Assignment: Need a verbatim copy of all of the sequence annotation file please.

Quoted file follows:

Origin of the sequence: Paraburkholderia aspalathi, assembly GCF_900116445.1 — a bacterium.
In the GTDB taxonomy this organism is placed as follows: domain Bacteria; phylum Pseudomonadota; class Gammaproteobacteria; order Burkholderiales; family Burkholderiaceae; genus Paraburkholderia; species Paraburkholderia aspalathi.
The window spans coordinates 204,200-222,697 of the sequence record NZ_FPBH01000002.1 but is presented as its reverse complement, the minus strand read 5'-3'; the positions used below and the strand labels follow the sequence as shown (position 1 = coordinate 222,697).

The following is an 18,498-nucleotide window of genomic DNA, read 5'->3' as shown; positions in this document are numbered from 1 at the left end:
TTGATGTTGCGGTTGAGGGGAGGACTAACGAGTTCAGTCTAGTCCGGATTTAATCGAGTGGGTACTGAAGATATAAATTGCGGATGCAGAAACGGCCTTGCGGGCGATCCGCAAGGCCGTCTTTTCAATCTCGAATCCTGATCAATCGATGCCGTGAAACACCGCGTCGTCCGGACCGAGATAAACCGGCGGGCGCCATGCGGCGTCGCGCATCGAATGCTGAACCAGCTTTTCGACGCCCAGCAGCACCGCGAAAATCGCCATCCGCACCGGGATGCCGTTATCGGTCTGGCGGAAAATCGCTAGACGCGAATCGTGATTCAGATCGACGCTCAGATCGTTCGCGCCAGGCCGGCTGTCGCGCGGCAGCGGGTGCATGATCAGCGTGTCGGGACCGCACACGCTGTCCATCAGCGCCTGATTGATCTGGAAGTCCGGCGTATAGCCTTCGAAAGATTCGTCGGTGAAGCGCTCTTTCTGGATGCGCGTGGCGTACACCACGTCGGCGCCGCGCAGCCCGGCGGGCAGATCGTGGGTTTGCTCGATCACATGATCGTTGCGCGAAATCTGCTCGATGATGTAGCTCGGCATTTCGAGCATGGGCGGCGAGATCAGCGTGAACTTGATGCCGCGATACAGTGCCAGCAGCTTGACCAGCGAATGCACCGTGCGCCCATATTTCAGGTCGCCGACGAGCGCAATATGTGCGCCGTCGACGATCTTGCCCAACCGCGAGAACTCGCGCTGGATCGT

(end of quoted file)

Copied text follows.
Origin of the sequence: Paraburkholderia aspalathi, assembly GCF_900116445.1 — a bacterium.
In the GTDB taxonomy this organism is placed as follows: domain Bacteria; phylum Pseudomonadota; class Gammaproteobacteria; order Burkholderiales; family Burkholderiaceae; genus Paraburkholderia; species Paraburkholderia aspalathi.
The window spans coordinates 204,200-222,697 of the sequence record NZ_FPBH01000002.1 but is presented as its reverse complement, the minus strand read 5'-3'; the positions used below and the strand labels follow the sequence as shown (position 1 = coordinate 222,697).

The following is an 18,498-nucleotide window of genomic DNA, read 5'->3' as shown; positions in this document are numbered from 1 at the left end:
TTGATGTTGCGGTTGAGGGGAGGACTAACGAGTTCAGTCTAGTCCGGATTTAATCGAGTGGGTACTGAAGATATAAATTGCGGATGCAGAAACGGCCTTGCGGGCGATCCGCAAGGCCGTCTTTTCAATCTCGAATCCTGATCAATCGATGCCGTGAAACACCGCGTCGTCCGGACCGAGATAAACCGGCGGGCGCCATGCGGCGTCGCGCATCGAATGCTGAACCAGCTTTTCGACGCCCAGCAGCACCGCGAAAATCGCCATCCGCACCGGGATGCCGTTATCGGTCTGGCGGAAAATCGCTAGACGCGAATCGTGATTCAGATCGACGCTCAGATCGTTCGCGCCAGGCCGGCTGTCGCGCGGCAGCGGGTGCATGATCAGCGTGTCGGGACCGCACACGCTGTCCATCAGCGCCTGATTGATCTGGAAGTCCGGCGTATAGCCTTCGAAAGATTCGTCGGTGAAGCGCTCTTTCTGGATGCGCGTGGCGTACACCACGTCGGCGCCGCGCAGCCCGGCGGGCAGATCGTGGGTTTGCTCGATCACATGATCGTTGCGCGAAATCTGCTCGATGATGTAGCTCGGCATTTCGAGCATGGGCGGCGAGATCAGCGTGAACTTGATGCCGCGATACAGTGCCAGCAGCTTGACCAGCGAATGCACCGTGCGCCCATATTTCAGGTCGCCGACGAGCGCAATATGTGCGCCGTCGACGATCTTGCCCAACCGCGAGAACTCGCGCTGGATCGT